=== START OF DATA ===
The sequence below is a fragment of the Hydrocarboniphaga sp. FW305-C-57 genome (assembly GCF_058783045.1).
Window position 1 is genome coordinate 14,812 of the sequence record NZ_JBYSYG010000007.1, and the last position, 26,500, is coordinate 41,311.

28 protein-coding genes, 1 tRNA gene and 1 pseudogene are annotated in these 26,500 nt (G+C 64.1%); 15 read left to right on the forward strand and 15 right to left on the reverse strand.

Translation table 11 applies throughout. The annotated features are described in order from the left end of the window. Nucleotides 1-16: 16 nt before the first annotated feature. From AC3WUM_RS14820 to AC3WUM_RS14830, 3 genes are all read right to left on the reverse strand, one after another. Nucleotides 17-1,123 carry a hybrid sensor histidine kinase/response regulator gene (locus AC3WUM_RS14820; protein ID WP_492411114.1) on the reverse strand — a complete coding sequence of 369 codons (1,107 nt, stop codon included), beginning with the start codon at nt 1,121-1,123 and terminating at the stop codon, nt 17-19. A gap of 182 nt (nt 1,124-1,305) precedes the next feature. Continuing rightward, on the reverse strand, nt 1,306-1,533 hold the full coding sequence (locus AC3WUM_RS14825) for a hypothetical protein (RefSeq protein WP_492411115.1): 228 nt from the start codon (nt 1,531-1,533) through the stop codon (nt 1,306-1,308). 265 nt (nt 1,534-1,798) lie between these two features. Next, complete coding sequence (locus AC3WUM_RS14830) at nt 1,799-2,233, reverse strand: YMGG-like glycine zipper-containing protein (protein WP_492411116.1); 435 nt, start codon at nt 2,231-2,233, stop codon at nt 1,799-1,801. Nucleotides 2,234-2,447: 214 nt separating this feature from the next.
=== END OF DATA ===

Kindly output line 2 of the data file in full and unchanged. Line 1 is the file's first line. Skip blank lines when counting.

Window position 1 is genome coordinate 14,812 of the sequence record NZ_JBYSYG010000007.1, and the last position, 26,500, is coordinate 41,311.